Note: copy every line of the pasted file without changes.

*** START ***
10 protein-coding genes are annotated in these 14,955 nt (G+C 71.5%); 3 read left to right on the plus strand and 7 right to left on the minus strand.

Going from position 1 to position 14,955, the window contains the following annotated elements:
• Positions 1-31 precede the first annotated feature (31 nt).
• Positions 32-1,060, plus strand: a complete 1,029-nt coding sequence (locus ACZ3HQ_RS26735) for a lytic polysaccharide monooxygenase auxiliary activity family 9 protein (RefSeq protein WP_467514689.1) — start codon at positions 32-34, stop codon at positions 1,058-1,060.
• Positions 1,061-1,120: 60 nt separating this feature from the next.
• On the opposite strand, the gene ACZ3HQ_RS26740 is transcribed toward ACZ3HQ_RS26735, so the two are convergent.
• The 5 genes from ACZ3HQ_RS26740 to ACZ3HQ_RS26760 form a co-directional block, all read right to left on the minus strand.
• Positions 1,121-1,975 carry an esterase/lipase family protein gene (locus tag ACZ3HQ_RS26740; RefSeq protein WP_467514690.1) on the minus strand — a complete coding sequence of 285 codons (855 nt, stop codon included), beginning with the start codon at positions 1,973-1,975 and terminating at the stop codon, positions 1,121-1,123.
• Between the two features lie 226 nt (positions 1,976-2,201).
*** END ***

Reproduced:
10 protein-coding genes are annotated in these 14,955 nt (G+C 71.5%); 3 read left to right on the plus strand and 7 right to left on the minus strand.

Going from position 1 to position 14,955, the window contains the following annotated elements:
• Positions 1-31 precede the first annotated feature (31 nt).
• Positions 32-1,060, plus strand: a complete 1,029-nt coding sequence (locus ACZ3HQ_RS26735) for a lytic polysaccharide monooxygenase auxiliary activity family 9 protein (RefSeq protein WP_467514689.1) — start codon at positions 32-34, stop codon at positions 1,058-1,060.
• Positions 1,061-1,120: 60 nt separating this feature from the next.
• On the opposite strand, the gene ACZ3HQ_RS26740 is transcribed toward ACZ3HQ_RS26735, so the two are convergent.
• The 5 genes from ACZ3HQ_RS26740 to ACZ3HQ_RS26760 form a co-directional block, all read right to left on the minus strand.
• Positions 1,121-1,975 carry an esterase/lipase family protein gene (locus tag ACZ3HQ_RS26740; RefSeq protein WP_467514690.1) on the minus strand — a complete coding sequence of 285 codons (855 nt, stop codon included), beginning with the start codon at positions 1,973-1,975 and terminating at the stop codon, positions 1,121-1,123.
• Between the two features lie 226 nt (positions 1,976-2,201).